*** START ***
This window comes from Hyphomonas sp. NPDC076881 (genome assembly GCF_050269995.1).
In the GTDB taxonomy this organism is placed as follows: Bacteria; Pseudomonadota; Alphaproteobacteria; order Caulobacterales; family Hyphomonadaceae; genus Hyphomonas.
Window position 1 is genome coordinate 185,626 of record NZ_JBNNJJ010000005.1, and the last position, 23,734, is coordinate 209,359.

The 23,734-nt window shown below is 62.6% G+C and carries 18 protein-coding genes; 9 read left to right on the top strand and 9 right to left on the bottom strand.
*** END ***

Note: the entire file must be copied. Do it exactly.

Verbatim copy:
This window comes from Hyphomonas sp. NPDC076881 (genome assembly GCF_050269995.1).
In the GTDB taxonomy this organism is placed as follows: Bacteria; Pseudomonadota; Alphaproteobacteria; order Caulobacterales; family Hyphomonadaceae; genus Hyphomonas.
Window position 1 is genome coordinate 185,626 of record NZ_JBNNJJ010000005.1, and the last position, 23,734, is coordinate 209,359.

The 23,734-nt window shown below is 62.6% G+C and carries 18 protein-coding genes; 9 read left to right on the top strand and 9 right to left on the bottom strand.